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View of Nanao from Joyama.

Nanao (七尾) is the largest city in the Noto Peninsula, the northern part of Ishikawa, Japan. This quiet city has few tourist attractions, but offers several amazing views of nature as well as an honest glimpse into the simple country life of Japan. The hot spring town of Wakura Onsen is also within Nanao city limits, but covered in its own article.


Nanao was once the economic, cultural, and political capital of Noto province, in what is today known as Ishikawa prefecture. Though it has a history dating back to 718, little remains of the city's past.

The modern city of Nanao was established in 1939, and was expanded in 2004 to include several surrounding towns.


The climate of Nanao is much like the rest of Ishikawa prefecture - wet and unpredictable. Though the rainy season lasts from July until August, Ishikawa is notorious for its cloudy weather and sudden rain showers all year round.

Summer tends to see more sunny days with temperatures between 25-30°C, while winter is somewhat mild, rarely dipping below 0°C. Snowfall tends to vary year by year, but one can expect at least a few blizzards in the winter months.

Spring has the mildest weather, where winter has melted and flowers (especially cherry blossoms) start to bloom, and it's not yet as hot and humid as summer will become.

Tourist information site[edit]

The tourist associations of Nanao City and Nakanoto Town jointly maintain a bilingual guide site.

Get in[edit]

By train[edit]

Nanao is on the JR Noto Line and has local trains coming north roughly every hour from Kanazawa via Tsubata. Limited express trains from Kanazawa stop at Nanao on their way to the JR Noto Line terminus, Wakura Onsen. Nanao is also the terminus of the private Noto Railway to/from Anamizu to the north, and the station shares both lines.

By plane[edit]

Noto Airport (NTQ IATA) a small airport. All Nippon Airways from Tokyo-Haneda are offered twice daily.

  • Nakajima Taxi, +81 767-66-0114. Taxi service from the airport to Nanao/Wakura. It takes about 1 hour and costs ¥1,300, and must be booked in advance.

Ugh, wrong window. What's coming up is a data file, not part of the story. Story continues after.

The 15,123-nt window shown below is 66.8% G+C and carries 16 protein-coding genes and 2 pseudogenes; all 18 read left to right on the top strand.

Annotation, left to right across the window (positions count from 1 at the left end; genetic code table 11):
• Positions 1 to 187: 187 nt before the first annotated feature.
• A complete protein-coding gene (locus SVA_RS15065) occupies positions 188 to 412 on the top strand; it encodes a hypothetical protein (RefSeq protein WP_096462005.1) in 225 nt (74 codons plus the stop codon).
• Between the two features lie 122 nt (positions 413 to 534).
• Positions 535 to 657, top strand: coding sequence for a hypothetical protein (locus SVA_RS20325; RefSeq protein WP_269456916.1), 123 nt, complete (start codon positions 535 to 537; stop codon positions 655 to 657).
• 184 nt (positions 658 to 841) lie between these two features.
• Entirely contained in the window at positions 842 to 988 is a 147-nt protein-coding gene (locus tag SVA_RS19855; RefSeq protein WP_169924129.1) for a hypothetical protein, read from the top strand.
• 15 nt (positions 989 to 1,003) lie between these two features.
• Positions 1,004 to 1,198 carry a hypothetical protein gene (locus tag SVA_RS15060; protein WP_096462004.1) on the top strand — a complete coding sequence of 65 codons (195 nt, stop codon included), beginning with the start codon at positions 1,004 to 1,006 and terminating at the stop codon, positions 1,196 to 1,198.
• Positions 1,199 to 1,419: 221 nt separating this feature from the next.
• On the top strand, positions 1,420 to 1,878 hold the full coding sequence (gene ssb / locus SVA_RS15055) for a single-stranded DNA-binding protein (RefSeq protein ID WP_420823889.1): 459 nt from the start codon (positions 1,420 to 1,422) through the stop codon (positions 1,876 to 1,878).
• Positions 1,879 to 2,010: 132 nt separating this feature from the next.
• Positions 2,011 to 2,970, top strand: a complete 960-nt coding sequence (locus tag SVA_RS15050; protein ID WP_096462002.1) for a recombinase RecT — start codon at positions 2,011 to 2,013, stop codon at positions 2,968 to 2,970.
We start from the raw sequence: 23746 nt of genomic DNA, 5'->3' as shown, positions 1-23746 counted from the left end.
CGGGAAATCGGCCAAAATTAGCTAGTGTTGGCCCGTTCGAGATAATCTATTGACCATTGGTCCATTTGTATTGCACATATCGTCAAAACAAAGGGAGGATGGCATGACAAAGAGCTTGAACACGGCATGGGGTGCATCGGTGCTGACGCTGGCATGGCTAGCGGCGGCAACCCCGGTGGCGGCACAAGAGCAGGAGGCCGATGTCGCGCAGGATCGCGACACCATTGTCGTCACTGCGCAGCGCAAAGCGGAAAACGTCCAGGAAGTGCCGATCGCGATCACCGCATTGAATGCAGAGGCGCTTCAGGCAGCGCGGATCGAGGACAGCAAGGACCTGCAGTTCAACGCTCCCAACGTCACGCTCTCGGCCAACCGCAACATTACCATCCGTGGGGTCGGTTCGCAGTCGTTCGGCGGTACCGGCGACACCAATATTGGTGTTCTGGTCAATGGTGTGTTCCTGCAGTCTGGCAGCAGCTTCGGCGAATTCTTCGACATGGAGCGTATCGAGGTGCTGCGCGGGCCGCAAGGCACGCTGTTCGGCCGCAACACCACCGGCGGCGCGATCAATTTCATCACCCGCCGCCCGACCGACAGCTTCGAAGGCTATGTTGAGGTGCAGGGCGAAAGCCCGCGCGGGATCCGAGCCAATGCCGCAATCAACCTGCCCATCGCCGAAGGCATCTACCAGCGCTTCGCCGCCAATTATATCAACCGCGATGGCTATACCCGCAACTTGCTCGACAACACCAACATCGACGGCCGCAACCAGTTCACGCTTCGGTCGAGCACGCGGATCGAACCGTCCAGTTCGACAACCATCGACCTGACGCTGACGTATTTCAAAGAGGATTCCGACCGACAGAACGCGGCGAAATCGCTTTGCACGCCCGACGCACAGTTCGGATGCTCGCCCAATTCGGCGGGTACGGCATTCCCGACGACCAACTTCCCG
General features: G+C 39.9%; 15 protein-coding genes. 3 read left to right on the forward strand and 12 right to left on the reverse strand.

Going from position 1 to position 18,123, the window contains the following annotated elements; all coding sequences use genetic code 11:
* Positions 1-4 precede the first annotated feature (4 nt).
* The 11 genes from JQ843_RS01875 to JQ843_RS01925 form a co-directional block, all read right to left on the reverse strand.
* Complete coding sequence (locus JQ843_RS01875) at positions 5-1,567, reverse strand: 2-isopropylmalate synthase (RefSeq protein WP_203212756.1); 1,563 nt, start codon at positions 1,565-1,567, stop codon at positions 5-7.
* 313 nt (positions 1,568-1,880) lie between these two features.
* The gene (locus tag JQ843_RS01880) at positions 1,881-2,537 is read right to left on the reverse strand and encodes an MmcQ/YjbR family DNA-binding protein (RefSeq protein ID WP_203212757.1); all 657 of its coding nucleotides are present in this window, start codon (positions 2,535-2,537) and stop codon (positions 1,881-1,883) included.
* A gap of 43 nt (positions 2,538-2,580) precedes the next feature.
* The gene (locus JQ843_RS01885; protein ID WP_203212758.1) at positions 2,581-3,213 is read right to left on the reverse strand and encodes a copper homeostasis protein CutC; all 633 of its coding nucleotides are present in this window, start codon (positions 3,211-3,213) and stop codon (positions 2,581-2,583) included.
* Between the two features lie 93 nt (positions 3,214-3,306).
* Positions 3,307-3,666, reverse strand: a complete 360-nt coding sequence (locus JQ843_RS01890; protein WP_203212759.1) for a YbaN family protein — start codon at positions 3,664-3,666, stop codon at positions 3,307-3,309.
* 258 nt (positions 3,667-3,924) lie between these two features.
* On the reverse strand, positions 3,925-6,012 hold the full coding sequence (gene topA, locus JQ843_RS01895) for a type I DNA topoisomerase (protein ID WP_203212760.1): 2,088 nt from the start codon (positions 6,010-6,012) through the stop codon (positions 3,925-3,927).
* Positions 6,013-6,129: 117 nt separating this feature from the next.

Komatsu Airport (KMQ IATA) is a larger airport than Noto's, and it offers flights to/from a variety of destinations including: Haneda, Narita, Sendai, Fukuoka, Naha, and Seoul. There is an airport bus that goes to Kanazawa station and takes about 40 min and costs ¥1130. From Kanazawa station it's 1.5 hours and ¥1,280 by local train to Nanao.

By car[edit]

Travelling by car is the easiest way to navigate Nanao and its surrounding areas. Coming by car from major cities via expressway, Tokyo is 5 hours away, Osaka is 4.5 hours, and Nagoya is 4 hours.

Entering via express toll roads:

  • Get off the Hokuriku expressway at Kanazawa East IC (金沢東IC) and take the Noto toll road (能登有料 Noto yūryō).
  • You can enter Nanao at any one of four toll road exits: Uwadana Yada (上棚矢駄), Nishiyama (西山), Tokuda Otsu (徳田大津), or Yokota (横田).

Entering via local roads:

  • The #159 and #2 roads head into Nanao from the south.
  • The #1 heads south-east from the upper Noto into Nanao.
  • The #160 heads into Nanao from the north-east.

By bus[edit]

While the bus does go most everywhere around Nanao, it should be avoided if at all possible. It's slow and relatively expensive compared to the train. One out-of-the-way area the train cannot go is the scenic Notojima. You can take a bus (能登島交通 Notojima Kōtsū) there from either Nanao or Wakura stations.

Get around[edit]

Yama no Tera (Mountain Temple)

As many of Nanao's best sites are spread across the city, by car is the most efficient way to travel. However, it's certainly possible and definitely rewarding to take a bicycle around to the many scenic spots found on and off the beaten path in Nanao. Those looking for a challenge can make a day out of cycling to the top of Joyama (Nanao's old castle ruins) to take in the view of Nanao city and its bay, followed by a trip to Wakura Onsen to soak in one of its many famous hot springs.

For trips outside of the city the train is a viable option, with trains leaving roughly hourly going both north and south from the centrally located Nanao station. Take care not to board anything but a local (普通 futsū) train, or else you might end up on a train that skips your desired stop and have to pay more for a ticket. Buses are also available at the station, leaving for various destinations at approximately the same intervals.